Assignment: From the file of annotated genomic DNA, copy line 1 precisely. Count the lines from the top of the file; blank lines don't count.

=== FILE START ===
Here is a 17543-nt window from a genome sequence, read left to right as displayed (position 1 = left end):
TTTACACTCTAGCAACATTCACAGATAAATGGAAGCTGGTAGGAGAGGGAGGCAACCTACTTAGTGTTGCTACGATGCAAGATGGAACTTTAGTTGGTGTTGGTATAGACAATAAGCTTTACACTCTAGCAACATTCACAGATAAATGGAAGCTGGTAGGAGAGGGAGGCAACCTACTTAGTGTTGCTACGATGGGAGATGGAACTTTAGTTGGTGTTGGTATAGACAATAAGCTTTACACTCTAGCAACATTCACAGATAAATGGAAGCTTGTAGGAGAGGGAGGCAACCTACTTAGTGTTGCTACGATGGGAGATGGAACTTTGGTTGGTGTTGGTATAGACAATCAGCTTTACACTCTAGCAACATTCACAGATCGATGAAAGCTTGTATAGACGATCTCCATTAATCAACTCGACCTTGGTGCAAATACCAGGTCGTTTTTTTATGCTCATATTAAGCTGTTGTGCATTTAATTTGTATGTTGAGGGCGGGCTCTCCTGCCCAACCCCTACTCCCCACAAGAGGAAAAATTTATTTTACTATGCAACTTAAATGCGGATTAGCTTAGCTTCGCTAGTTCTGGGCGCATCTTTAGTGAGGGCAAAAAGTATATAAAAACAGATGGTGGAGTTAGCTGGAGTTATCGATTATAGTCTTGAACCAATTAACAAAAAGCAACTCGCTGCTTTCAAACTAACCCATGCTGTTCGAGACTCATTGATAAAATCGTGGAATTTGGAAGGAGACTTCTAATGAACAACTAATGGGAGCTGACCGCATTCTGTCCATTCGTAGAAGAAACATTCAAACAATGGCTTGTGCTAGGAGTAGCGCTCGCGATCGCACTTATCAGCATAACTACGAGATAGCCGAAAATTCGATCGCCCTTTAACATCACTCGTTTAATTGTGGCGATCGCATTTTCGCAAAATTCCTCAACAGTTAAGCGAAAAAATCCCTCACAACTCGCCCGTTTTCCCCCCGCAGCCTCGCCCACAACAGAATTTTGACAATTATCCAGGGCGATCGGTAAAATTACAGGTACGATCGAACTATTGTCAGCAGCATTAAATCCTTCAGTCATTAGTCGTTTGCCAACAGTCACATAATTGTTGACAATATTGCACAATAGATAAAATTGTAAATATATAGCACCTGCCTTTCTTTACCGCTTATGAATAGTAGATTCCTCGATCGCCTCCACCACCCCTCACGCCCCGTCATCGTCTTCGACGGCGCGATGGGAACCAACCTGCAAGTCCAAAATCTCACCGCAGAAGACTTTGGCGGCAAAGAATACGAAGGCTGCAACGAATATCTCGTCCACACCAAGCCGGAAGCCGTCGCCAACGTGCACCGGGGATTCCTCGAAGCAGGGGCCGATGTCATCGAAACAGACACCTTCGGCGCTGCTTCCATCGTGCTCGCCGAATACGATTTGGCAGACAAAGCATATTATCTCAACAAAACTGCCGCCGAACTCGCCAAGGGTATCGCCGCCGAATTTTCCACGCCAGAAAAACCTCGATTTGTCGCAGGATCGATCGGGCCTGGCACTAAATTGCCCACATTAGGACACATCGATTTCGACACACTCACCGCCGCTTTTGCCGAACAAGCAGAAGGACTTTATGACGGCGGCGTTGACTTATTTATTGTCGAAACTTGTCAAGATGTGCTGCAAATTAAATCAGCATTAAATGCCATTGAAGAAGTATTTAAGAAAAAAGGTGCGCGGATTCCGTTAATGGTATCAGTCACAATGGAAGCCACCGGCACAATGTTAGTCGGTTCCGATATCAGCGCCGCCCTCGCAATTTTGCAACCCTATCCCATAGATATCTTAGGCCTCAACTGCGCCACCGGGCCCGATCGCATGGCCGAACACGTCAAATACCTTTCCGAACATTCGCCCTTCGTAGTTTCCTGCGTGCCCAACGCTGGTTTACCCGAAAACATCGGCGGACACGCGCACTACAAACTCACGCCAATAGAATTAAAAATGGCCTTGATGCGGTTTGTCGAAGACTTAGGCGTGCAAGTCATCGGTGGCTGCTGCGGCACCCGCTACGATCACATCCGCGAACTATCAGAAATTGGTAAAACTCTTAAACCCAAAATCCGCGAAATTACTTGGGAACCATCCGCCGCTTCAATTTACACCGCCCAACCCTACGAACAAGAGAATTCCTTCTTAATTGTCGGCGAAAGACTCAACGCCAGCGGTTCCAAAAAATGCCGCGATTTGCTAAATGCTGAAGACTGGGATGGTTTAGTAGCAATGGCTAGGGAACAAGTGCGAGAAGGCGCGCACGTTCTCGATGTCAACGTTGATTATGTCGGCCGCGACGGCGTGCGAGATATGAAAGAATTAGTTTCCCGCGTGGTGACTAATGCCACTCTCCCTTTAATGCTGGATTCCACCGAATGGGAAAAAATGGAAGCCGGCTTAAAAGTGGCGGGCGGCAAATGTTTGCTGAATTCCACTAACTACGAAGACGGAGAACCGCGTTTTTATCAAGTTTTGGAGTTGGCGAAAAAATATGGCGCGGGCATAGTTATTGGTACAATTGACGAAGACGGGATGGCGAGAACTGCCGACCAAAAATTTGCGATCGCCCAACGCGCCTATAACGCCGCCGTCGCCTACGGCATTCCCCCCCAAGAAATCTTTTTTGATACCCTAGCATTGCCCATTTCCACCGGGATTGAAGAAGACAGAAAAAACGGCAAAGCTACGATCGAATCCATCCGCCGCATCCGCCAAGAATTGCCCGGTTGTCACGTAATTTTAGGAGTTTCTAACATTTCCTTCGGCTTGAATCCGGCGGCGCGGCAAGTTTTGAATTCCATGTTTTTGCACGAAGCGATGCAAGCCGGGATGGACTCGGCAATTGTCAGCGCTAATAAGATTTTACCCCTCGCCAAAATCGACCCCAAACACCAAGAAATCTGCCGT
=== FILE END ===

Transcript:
Here is a 17543-nt window from a genome sequence, read left to right as displayed (position 1 = left end):